The boos were deafening. And this team, which can't go a week without SOME kind of drama, showed the nation its worst dysfunction. Mike Singletary got into Smith's face on the sideline. In his next series, Smith went three-incompletions-and-out, the boos growing louder and louder with each. "We want Carr" went the chant--not that anyone seriously thought that Carr would do better--and Carr indeed was warming up. Singletary and Smith went at it some more--and more heatedly--with other players getting involved. Carr even made it out onto the field, before Smith convinced Singletary to let him stay in. So Smith stayed in and did what he does best: lead the thrilling comeback that comes up just short, with the offensive line forcing his fate-sealing pick, his league-leading ninth.

And Smith, THAT close to the ending at last, survived to see another week. When, you'd assume, he'll do it all again.

Now then. Let's say you're Jed York. Your team was the near-unanimous pick for the division title, which you were planning to parlay into financing for your new stadium. But you're oh-and-five, and a national audience just saw you self-destruct in front of thousands of fans who were screaming for blood.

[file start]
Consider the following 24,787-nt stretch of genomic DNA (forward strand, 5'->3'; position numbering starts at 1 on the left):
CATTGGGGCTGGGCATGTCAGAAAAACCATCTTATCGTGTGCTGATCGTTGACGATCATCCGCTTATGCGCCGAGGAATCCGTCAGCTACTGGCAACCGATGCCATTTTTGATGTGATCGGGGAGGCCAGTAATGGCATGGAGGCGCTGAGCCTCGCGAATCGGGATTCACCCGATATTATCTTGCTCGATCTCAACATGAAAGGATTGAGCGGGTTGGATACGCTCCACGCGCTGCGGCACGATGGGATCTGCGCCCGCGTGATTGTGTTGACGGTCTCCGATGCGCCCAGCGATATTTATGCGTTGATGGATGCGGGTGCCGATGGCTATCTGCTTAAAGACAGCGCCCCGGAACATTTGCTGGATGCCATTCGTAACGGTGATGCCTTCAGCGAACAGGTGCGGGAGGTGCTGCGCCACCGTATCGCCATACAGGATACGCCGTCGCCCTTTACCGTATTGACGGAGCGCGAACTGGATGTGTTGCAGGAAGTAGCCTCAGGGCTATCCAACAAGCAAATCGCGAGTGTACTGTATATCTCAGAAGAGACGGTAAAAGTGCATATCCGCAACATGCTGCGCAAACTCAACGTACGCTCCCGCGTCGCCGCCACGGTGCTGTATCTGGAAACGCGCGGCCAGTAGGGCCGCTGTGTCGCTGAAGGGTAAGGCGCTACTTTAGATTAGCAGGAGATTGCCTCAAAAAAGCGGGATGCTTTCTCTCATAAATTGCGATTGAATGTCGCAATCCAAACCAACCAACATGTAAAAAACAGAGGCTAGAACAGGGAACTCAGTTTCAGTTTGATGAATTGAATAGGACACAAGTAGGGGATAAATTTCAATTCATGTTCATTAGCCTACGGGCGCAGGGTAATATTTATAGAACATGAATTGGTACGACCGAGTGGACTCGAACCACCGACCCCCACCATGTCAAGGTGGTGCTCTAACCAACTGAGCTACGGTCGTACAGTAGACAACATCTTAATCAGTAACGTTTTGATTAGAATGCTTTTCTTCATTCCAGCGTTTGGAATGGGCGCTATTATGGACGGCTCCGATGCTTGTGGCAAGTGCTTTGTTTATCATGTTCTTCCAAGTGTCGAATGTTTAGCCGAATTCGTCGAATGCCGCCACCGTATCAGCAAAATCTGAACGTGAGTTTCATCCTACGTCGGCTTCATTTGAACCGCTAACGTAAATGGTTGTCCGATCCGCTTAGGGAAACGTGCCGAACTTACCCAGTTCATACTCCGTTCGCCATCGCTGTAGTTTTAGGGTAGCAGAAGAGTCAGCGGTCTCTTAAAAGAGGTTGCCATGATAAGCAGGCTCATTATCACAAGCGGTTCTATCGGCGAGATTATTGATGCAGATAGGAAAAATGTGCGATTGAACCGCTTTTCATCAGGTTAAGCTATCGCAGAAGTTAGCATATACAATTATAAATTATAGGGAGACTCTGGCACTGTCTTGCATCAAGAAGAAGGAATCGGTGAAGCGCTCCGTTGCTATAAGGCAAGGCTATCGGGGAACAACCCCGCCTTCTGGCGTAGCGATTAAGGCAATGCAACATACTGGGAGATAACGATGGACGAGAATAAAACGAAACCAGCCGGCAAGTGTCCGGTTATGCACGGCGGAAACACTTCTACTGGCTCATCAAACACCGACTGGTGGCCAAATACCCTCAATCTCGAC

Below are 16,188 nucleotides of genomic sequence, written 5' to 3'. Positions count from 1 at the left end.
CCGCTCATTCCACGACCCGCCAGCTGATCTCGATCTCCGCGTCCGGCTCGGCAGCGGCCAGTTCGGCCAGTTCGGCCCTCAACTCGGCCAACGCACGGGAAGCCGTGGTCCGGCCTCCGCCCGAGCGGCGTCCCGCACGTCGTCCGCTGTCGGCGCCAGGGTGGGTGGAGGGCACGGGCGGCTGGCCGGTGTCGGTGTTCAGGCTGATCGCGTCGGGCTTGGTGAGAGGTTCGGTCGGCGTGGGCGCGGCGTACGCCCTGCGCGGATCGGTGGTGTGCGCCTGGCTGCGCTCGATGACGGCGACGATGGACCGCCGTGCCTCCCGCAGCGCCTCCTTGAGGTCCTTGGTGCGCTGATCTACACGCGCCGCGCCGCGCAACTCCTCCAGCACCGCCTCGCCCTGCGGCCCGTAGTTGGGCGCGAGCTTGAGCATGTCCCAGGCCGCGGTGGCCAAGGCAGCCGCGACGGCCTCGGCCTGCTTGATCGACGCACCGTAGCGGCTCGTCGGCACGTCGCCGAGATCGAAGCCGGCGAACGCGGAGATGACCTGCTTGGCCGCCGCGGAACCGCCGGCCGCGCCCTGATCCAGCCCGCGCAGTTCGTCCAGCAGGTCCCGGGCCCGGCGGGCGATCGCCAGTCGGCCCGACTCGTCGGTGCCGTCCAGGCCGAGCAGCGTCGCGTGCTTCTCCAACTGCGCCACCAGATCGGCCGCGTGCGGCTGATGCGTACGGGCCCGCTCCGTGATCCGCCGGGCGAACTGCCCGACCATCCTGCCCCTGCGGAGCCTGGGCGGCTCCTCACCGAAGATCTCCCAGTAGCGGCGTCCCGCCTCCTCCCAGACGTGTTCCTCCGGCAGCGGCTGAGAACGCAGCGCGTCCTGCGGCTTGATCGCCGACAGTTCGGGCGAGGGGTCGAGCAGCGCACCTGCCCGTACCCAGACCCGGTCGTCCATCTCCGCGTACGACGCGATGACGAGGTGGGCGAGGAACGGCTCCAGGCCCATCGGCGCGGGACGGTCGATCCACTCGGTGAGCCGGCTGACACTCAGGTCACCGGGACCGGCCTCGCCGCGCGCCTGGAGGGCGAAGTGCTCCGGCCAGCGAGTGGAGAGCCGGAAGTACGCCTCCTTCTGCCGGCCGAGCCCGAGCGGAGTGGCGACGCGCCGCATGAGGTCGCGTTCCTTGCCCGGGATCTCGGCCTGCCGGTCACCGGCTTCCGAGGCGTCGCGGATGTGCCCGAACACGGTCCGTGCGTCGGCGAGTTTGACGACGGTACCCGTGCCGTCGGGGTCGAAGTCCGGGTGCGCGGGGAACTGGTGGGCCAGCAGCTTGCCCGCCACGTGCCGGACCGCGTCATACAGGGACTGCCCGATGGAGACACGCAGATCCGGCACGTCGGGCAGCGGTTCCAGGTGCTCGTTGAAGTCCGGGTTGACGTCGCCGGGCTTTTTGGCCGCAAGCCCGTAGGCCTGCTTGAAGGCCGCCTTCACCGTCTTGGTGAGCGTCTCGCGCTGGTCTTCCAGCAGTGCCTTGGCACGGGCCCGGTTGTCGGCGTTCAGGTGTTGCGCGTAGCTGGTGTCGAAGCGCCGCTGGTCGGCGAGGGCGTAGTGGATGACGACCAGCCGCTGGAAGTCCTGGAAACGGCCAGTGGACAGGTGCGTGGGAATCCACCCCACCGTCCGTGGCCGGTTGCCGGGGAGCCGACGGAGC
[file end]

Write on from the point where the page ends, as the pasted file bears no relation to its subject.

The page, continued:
You've gotta do something. But what?

The clearest choice, naturally, is to fire the coach. Obviously, no team with this much talent makes this many mistakes--throws away game after game after game--unless its coach is exceedingly bad. And though there's no clear interim coach on the staff, the season's almost certainly lost, and you'll make a point to those booing fans: you'll tell 'em, I hear you.

Sure, that's maybe what YOU'D do. But you're NOT Jed, of course. And Jed came up with a DIFFERENT choice.

In true York fashion, he chose to make a fool of himself.

When you're a public figure trying to garner the confidence of the community--such as when you're asking the community for the better part of a billion dollars--the first thing you DON'T do is make promises you can't keep. Jed's been down this road before, of course. He promised a playoff berth last year, and he didn't deliver, thanks largely to Singletary, who got off scot-free. You'd think this experience, combined with oh-and-five, might teach the guy a little restraint. But no. Facing a simple yes-or-no question--whether he'd fire Singletary--Jed answered with a promise that was even MORE reckless: start oh-and-five and win a division, we'll be the first team ever to do it.